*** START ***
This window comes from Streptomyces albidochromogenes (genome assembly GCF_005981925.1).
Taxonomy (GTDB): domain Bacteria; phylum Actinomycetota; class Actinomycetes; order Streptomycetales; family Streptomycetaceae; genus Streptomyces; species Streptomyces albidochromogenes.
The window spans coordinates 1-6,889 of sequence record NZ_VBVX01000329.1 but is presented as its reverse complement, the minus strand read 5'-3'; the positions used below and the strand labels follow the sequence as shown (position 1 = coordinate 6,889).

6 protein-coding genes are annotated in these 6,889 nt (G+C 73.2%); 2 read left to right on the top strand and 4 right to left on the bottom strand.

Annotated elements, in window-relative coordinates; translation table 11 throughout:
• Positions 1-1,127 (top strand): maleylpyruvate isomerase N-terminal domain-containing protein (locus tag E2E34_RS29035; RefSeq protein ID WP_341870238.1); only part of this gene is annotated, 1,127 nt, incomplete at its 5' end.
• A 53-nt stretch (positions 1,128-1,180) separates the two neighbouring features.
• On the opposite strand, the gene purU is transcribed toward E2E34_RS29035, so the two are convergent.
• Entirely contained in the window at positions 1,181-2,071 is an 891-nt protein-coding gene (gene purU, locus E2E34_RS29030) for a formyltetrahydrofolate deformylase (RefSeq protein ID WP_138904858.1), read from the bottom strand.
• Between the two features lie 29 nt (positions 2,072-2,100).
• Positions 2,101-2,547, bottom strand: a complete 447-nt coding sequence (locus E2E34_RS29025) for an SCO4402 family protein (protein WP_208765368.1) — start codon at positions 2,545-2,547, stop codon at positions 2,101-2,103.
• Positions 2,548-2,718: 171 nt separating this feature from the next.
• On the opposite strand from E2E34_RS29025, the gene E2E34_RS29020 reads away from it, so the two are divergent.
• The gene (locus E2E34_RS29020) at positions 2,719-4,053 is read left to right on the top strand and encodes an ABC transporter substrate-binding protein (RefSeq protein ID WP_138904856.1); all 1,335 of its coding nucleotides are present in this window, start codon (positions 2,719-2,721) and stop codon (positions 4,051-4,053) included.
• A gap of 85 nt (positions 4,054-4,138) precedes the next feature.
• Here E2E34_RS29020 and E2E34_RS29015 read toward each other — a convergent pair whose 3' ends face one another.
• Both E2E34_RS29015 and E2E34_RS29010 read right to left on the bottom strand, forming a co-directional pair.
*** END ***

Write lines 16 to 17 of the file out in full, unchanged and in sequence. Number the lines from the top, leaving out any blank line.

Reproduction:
• Here E2E34_RS29020 and E2E34_RS29015 read toward each other — a convergent pair whose 3' ends face one another.
• Both E2E34_RS29015 and E2E34_RS29010 read right to left on the bottom strand, forming a co-directional pair.